IN the late 19th and early 20th century, foreign adventurers, reporters and missionaries visited Joseon, which is now Korea. During their stay in the “Land of the Morning Calm,” they wrote some penetrating accounts describing pre-modern Korea.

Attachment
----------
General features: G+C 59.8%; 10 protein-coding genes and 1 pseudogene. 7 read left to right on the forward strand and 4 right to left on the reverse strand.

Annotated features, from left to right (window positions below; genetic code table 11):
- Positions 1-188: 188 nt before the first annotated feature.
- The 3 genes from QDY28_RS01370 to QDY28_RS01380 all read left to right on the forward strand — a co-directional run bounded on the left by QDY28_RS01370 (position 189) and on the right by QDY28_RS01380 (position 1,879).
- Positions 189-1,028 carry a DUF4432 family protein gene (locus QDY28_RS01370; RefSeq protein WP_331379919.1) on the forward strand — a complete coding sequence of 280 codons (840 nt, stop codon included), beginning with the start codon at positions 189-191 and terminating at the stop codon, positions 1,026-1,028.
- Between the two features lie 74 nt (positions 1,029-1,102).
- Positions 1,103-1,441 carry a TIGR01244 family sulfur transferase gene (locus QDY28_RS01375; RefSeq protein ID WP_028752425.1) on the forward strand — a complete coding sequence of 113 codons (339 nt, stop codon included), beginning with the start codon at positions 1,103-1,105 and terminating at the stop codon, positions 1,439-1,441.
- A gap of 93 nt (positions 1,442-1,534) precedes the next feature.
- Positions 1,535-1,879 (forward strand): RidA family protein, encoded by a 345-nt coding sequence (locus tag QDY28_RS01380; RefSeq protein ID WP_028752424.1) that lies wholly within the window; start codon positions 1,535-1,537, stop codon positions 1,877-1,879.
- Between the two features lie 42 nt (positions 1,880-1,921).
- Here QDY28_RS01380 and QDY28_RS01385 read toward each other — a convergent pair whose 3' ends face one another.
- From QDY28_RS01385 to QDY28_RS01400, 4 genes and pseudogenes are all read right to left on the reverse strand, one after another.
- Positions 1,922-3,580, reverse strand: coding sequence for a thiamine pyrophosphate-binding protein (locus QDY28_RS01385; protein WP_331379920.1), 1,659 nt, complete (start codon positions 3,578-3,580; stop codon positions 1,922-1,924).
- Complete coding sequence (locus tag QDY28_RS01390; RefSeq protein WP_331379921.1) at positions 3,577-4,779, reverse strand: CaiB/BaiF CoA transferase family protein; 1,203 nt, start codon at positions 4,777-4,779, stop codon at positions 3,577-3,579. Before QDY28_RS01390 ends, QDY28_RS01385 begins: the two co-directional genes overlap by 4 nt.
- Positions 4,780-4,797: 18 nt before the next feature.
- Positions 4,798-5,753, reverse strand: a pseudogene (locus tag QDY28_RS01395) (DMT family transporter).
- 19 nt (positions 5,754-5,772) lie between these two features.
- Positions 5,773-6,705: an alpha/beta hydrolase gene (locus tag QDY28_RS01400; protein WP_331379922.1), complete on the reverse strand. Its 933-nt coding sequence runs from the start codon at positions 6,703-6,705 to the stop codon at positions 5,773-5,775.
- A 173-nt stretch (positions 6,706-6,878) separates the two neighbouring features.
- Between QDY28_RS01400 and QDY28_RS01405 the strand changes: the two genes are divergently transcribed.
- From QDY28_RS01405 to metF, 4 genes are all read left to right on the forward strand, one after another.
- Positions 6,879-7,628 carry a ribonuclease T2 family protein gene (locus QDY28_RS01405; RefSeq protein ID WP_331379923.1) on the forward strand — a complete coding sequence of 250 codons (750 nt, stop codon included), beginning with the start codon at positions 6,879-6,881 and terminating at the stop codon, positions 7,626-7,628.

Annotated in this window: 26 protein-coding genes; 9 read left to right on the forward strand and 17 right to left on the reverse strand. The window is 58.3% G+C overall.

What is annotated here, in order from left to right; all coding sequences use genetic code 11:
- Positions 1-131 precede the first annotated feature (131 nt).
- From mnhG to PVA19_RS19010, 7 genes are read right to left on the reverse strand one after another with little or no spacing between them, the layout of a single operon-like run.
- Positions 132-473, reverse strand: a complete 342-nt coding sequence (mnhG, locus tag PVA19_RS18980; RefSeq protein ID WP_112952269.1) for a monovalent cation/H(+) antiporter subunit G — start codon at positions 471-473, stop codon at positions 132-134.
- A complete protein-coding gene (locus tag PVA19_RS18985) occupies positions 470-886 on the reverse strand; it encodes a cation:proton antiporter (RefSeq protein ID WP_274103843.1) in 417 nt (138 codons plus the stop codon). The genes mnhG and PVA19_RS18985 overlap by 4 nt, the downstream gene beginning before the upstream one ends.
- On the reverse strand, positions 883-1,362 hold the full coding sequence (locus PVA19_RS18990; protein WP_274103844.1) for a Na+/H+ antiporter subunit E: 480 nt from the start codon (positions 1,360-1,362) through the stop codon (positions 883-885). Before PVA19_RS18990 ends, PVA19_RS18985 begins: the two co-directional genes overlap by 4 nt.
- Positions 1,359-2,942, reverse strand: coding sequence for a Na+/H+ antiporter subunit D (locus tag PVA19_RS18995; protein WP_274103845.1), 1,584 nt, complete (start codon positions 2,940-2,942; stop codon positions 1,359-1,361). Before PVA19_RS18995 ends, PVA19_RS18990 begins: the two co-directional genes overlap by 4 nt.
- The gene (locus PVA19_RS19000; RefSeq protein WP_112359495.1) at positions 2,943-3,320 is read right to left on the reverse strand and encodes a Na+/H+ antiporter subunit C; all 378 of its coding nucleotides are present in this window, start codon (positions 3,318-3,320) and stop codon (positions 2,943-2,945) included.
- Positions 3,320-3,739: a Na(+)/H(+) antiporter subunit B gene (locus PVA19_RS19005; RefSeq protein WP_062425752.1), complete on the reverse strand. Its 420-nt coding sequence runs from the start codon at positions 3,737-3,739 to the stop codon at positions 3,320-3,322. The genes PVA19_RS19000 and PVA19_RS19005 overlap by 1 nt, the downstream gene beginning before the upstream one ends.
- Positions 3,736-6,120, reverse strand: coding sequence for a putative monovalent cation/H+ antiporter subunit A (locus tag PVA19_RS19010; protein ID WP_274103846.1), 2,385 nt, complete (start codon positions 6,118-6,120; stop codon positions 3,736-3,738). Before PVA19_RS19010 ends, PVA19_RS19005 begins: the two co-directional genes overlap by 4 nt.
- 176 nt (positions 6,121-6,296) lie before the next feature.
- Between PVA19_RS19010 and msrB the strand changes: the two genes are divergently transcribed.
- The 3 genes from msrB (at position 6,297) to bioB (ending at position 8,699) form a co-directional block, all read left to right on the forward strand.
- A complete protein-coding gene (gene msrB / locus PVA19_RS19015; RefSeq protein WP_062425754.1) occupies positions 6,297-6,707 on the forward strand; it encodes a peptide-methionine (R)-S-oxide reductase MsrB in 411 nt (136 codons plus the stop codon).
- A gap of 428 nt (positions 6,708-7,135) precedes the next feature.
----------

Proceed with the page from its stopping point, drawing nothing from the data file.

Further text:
Some of them were favourable remarks, and others were somewhat negative observations, though amusing. For example, they unanimously praised the Korean people’s exquisite handcrafts such as pottery, and their superb skills at archery. They also recorded what they had observed as salient characteristics of the Korean people and their society at that time.